The very success of African peasant tobacco production, however, soon led to state intervention. The arrival in tobacco areas of buyers eager to purchase African grown tobacco shattered earlier monopsonistic marketing arrangements and resulted in a quick rise in producer prices. This annoyed government officials, who deeply distrusted African initiative. Listening to the complaints of the local white oligarchy, they determined that European interests should have first priority and that Africans should be 'encouraged' to work for whites: 'The education value to Natives who engage in this sort of work is great and for some time to come better results will on the whole be obtained from this work than by production by Natives working for themselves.'[126]

Starting from this clear racial and class bias against African endeavour, the officials began controlling what they had had no part in establishing. Asserting that open competition for tobacco was bad for the African growers, they explained state intervention by declaring that they were seeking a 'rationalized'


industry by establishing so-called 'stable' prices. In 1926 a Native Tobacco Board was set up, the work of which was financed by a special tax on African-produced tobacco.[127] The Board, on which major European planters were prominent members, was clearly intended to protect European interests from African competition, and the measures it employed were crudely straightforward.[128]

A slump in tobacco prices in the late 1920s brought further state intervention. During the Depression years a general consensus developed throughout European colonial empires that the way out of the Depression was to force up prices by cutting commodity production. In Nyasaland, African-produced tobacco was the main target, and efforts were quickly made to 'stabilize' the industry. Officials talked urgently of the 'moral development' of Africans as well as their material development and pontificated about the need to teach growers 'a sharp lesson now and then'.[129] It was a generally held official opinion that 'you cannot treat the native as if he were a responsible being'.[130] So zealous was the Board that it passed regulations permitting the uprooting of growing tobacco.[131]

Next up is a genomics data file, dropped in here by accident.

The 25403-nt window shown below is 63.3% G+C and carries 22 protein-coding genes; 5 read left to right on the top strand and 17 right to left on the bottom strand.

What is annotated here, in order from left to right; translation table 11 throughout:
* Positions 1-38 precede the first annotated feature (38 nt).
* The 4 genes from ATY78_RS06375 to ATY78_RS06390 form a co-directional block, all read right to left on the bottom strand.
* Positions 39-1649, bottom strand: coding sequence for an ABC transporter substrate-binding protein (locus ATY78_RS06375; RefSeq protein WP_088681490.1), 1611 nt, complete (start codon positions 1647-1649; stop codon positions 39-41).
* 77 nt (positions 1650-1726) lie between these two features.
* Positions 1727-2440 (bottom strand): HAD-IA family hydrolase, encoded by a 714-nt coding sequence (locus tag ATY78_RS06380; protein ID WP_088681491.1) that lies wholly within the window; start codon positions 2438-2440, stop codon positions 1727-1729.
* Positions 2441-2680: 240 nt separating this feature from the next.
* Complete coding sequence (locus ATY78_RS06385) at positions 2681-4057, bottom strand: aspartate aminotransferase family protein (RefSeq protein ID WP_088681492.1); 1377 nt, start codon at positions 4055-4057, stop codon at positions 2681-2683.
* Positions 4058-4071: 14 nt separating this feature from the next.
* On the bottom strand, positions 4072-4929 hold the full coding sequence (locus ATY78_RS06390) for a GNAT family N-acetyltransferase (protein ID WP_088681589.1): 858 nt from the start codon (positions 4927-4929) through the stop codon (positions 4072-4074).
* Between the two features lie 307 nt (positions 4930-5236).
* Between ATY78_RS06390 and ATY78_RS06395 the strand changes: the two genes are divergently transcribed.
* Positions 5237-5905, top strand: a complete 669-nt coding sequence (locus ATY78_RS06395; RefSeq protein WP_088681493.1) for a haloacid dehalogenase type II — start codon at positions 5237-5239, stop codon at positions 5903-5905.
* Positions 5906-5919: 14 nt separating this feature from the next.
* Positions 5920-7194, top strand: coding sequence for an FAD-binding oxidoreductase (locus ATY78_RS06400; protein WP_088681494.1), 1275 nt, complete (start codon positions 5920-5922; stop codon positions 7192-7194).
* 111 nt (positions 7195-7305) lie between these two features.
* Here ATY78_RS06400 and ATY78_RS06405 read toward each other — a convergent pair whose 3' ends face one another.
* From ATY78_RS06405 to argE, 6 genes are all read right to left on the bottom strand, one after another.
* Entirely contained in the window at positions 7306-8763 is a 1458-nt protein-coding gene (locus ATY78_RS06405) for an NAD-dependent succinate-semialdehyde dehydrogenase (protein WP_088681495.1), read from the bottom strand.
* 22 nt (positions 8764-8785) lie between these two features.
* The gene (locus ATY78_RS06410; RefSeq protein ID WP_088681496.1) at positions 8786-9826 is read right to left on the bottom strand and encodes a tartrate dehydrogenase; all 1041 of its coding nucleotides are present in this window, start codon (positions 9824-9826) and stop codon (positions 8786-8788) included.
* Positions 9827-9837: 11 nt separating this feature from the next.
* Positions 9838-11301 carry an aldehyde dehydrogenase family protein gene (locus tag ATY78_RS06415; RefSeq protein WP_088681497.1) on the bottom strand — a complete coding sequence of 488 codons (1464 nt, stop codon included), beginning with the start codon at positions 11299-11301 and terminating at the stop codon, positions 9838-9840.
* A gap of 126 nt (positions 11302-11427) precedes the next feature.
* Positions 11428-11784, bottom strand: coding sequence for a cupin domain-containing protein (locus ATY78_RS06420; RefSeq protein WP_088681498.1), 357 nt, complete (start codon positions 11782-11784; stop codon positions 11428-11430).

The policy succeeded. In 1934 the District Commissioner at Dedza reported that the local industry was 'dying of discouragement and neglect', while the District Commissioner in Lilongwe observed about the African tobacco producer that:

one cannot help feeling that as a primary producer he has been the plaything of the rapacious middleman, and that the Native Tobacco Board has done remarkably little—beyond collecting an enormous revenue for itself—in the way of protecting him from these powerful interests.[132]

Prices dropped again in 1937, and African growers showed their dissatisfaction by burning tobacco in protest in near-riot conditions.[133]

Although complaints about governmental agricultural policies were also heard from Africans in the south, it was in the Central Province that such complaints were most clearly articulated. The Central Province (Universal) Native Association was founded in 1927 under the leadership of George Simeon Mwase, a Lakeside Tonga then trading at Lilongwe. The executive committee of the Association was composed for the most part of store owners and tobacco growers. Significantly, none of them were mission teachers, clerics, or government clerks. The Association, then, was far different from those elsewhere in the country. It was not preoccupied with employment opportunities for school-leavers literate in English, nor was it interested in promoting any sort of ethnic consciousness in support of limited local autonomy. They consciously saw themselves as 'universal', above 'tribe' and within the Chilembwe tradition, recapitulating matters which originally had been discussed at the Providence Industrial Mission. Significantly, Mwase became the first Malawian to write a full account of the Chilembwe Rising.[134] They exchanged visits with the other Native Associations so that the regional distinctions began to be blurred.